Bruno Lawrence

Bruno Lawrence (12 February 1941 – 10 June 1995) was an English-New Zealand musician and actor.

Bruno Lawrence
Bruno Lawrence.jpg
Bruno Lawrence
David Charles Lawrence

(1941-02-12)12 February 1941
Died10 June 1995(1995-06-10) (aged 54)
Wellington, New Zealand
New Zealander
OccupationActor, musician
Years active1965–1995

Initially notable as a musician and founder of 1970s ensemble Blerta, he went on to well-regarded roles in several major films. His television work included starring in 1990s era Australian satirical series Frontline.

Early lifeEdit

Born David Charles Lawrence in Worthing, West Sussex, England, he moved with his family to New Zealand in 1946. The family settled in New Plymouth before relocating to Wellington in 1948.


Lawrence spent most of his life in New Zealand, but also worked extensively in Australia. He was a jazz and rock drummer in many bands, including two years with Max Merritt & The Meteors in Sydney, Quincy Conserve,[1] Blerta, and The Crocodiles.[2] His last recording was with Bernie McGann, Larry Gales and Jonathan Crayford on "Jazz at the St. James" in 1989.[3] A remarkable show, it was repeated in 1990, this time with Vince Jones on vocals, Dave Addis on saxophone, Jonathan Crayford on piano, Rolf Stube on bass and added the New Zealand String Quartet.[2]

In the early 1970s, Lawrence founded Blerta ("Bruno Lawrence's Electric Revelation and Travelling Apparition"). The multi and theatrical co-operative toured New Zealand and in parts of Australia. Blerta saw him performing alongside many people he would work with later as an actor, including director Geoff Murphy, and actors Martyn Sanderson and Ian Watkin.

Acting rolesEdit

Lawrence began acting in short films in the late 1960s. He won his first acting award, for television play Time Out, in 1971, although at this point music took up the majority of his time. By the late 1980s he had become one of New Zealand's most recognised actors on his own soil. Between 1981 and 1986 he was a much loved feature of many local films; he continued to act in occasional NZ productions through until 1993.

Lawrence's breakthrough movie role was relationship drama Smash Palace (1981). Playing the former race car driver who leaves with his daughter after the breakdown of his marriage, Bruno won an award at the Manila Film Festival, and acclaim from American critic Pauline Kael. Further acclaim came with his leading role as the lone scientist in Geoff Murphy's end-of-the-world tale, The Quiet Earth (1985), for which Bruno also helped write the script. He had earlier acted in Murphy's Utu (1983), about the New Zealand Wars of the 1860s, and cameoed in his breakthrough film Goodbye Pork Pie (1981). The Los Angeles Times compared his work in 1984 drama Heart of the Stag to that of "a young Brando".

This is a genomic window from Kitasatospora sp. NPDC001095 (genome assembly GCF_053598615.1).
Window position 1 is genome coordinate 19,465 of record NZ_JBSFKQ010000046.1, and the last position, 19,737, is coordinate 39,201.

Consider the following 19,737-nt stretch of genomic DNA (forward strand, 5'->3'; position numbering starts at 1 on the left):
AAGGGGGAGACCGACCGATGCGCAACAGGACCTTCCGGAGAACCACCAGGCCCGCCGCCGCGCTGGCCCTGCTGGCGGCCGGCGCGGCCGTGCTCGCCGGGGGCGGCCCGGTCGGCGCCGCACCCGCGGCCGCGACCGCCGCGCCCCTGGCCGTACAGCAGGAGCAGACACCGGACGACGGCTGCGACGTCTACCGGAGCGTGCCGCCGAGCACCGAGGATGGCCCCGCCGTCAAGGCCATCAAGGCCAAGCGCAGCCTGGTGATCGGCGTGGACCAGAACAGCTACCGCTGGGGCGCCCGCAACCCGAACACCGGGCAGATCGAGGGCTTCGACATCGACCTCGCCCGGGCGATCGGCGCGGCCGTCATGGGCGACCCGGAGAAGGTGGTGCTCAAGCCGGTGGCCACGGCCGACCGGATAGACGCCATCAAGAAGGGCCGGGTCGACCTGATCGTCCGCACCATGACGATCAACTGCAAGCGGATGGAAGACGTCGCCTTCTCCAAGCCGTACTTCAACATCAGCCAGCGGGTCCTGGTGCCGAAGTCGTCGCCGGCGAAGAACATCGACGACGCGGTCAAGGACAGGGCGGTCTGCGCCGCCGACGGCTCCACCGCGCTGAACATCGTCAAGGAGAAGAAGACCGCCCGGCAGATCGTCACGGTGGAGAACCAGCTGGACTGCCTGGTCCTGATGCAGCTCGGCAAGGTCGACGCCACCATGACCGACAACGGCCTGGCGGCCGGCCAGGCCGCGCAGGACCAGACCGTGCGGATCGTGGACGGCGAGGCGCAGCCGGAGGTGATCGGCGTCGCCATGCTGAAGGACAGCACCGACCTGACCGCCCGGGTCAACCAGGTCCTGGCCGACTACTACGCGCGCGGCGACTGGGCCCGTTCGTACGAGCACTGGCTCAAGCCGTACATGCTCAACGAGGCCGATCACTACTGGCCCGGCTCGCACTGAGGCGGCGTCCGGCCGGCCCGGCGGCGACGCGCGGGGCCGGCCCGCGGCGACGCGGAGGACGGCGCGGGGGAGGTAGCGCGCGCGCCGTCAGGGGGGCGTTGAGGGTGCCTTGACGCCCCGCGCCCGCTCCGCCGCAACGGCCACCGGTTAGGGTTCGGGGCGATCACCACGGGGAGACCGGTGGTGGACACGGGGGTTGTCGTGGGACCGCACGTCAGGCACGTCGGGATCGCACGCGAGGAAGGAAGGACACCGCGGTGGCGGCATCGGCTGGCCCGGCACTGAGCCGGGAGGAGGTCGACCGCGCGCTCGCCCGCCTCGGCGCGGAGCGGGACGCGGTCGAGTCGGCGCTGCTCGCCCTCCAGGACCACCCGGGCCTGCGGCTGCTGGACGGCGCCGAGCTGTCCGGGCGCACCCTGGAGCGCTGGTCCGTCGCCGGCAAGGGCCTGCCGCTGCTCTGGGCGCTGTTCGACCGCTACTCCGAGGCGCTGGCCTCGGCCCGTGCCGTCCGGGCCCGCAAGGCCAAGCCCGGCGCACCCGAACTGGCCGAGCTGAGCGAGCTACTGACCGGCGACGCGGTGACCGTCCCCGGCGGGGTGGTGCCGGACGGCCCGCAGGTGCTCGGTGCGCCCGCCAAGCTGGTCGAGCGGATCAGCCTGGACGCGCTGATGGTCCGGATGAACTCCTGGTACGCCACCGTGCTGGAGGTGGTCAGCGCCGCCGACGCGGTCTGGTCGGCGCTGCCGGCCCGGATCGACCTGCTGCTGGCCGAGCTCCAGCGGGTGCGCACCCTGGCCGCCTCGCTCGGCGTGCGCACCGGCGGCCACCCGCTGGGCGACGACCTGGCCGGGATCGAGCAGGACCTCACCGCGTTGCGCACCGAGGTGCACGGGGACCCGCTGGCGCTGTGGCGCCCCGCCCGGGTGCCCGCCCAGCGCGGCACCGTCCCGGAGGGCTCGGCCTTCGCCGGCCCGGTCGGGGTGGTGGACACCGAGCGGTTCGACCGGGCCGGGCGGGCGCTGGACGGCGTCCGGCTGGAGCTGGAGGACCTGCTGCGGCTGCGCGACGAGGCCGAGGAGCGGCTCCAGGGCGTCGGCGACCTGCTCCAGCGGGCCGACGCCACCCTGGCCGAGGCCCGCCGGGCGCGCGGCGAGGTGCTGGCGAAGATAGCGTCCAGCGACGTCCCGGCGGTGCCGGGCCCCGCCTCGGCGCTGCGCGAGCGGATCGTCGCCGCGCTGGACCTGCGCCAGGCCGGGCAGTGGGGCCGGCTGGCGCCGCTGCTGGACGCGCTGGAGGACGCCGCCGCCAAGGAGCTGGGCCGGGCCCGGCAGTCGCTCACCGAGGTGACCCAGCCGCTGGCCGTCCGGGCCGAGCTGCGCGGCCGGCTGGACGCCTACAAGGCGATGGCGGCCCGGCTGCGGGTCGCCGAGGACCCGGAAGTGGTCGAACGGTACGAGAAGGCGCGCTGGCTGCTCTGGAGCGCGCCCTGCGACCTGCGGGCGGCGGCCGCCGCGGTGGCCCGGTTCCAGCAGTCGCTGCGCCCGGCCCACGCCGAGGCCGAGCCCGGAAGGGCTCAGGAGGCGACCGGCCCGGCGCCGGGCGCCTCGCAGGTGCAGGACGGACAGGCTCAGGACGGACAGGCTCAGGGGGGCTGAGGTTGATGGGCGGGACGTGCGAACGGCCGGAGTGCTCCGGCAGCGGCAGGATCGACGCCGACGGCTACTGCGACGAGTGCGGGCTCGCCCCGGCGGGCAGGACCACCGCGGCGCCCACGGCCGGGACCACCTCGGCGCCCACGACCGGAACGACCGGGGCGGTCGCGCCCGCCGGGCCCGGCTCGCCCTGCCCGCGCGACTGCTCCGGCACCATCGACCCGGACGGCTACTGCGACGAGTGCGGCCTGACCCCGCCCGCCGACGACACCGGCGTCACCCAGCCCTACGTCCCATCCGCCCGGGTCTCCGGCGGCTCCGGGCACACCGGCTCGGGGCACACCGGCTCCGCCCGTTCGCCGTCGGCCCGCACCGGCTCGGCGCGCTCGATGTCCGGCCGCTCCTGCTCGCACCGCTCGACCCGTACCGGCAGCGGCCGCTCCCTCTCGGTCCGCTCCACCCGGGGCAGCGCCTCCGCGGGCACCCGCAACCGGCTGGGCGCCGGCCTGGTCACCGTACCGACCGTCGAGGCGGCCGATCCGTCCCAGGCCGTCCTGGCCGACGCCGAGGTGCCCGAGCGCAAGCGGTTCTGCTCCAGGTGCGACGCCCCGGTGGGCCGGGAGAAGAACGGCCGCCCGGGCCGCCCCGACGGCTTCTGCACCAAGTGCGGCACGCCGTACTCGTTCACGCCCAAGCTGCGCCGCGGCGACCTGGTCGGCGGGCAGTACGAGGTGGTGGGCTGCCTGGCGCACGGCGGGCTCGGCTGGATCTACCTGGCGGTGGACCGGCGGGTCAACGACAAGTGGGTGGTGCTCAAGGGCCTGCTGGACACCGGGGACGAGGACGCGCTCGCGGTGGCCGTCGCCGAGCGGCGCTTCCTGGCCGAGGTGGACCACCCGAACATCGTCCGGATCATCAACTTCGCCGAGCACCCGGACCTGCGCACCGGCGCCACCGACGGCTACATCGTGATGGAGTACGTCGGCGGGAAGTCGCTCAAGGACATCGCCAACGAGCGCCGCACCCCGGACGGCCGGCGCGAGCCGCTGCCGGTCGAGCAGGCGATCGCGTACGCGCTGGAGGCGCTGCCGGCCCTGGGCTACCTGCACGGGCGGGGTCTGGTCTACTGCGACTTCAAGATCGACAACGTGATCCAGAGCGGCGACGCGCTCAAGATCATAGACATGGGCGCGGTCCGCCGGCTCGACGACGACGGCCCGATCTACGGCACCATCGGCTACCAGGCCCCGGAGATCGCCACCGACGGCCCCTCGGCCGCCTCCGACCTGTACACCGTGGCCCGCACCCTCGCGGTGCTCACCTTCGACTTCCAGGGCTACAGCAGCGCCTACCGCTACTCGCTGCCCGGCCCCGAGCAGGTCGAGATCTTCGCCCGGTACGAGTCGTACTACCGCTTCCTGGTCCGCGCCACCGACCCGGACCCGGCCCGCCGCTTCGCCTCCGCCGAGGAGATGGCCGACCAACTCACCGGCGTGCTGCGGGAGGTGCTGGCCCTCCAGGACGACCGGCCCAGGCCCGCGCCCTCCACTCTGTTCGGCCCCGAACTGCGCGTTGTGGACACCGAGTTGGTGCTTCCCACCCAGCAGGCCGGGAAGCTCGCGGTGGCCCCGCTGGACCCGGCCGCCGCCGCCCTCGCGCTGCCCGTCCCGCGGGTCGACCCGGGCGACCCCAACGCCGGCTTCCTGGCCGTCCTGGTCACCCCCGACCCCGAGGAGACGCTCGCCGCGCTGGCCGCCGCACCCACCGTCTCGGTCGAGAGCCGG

Bruno's Australian roles included Anthony Hopkins movie Spotswood (aka The Efficiency Expert), Colleen McCullough adaptation An Indecent Obsession (playing a blind man), and 1986 miniseries The Great Bookie Robbery (playing gun-loving robber Cracka Park). In 1990, he portrayed John Peterson in the film, The Rogue Stallion. His last and, at least in Australia, best-known screen role was as devious, golf-loving TV producer Brian Thompson in 1990s satirical TV series Frontline.


In 1994 while enjoying the success of the Australian television series Frontline, Lawrence was diagnosed with inoperable lung cancer. He died in Wellington, New Zealand, on 10 June 1995 at the age of 54.[4]

A biography, Bruno: The Bruno Lawrence Story by Roger Booth, and television documentary Numero Bruno (2000, directed by Steve La Hood),[5] cover his life and work. Lawrence is also featured in compilation documentary Blerta Revisited (2001, directed by Geoff Murphy).[6]


This is a selection of notable appearances.



Awards and nominationsEdit

Aotearoa Music AwardsEdit

The Aotearoa Music Awards (previously known as New Zealand Music Awards (NZMA)) are an annual awards night celebrating excellence in New Zealand music and have been presented annually since 1965.

Year Nominee / work Award Result Ref.
1965 "Bruno Do That Thing" Single of the Year Nominated [7]


  1. ^ "Quincy Conserve". Retrieved 15 September 2011.
  2. ^ a b "Bruno Lawrence". Bruce Sergent. Retrieved 19 May 2016.
  3. ^ John Clare (11 May 2002). "Jazz at the St James: Gales, Lawrence, McGann and Crayford". SMH. Retrieved 14 September 2011.
  4. ^ Steel, Gary (12 May 2013). "Bruno Lawrence Profile". AudioCulture. Retrieved 19 May 2017.
  5. ^ "Numero Bruno (available for download)". NZ On Air. Retrieved 15 September 2011.
  6. ^ Calder, Peter (19 July 2000). "Film Festival: Numero Bruno". New Zealand Herald. Retrieved 17 September 2008.
  7. ^ "Aotearoa Music Awards". Retrieved 18 August 2021.

External linksEdit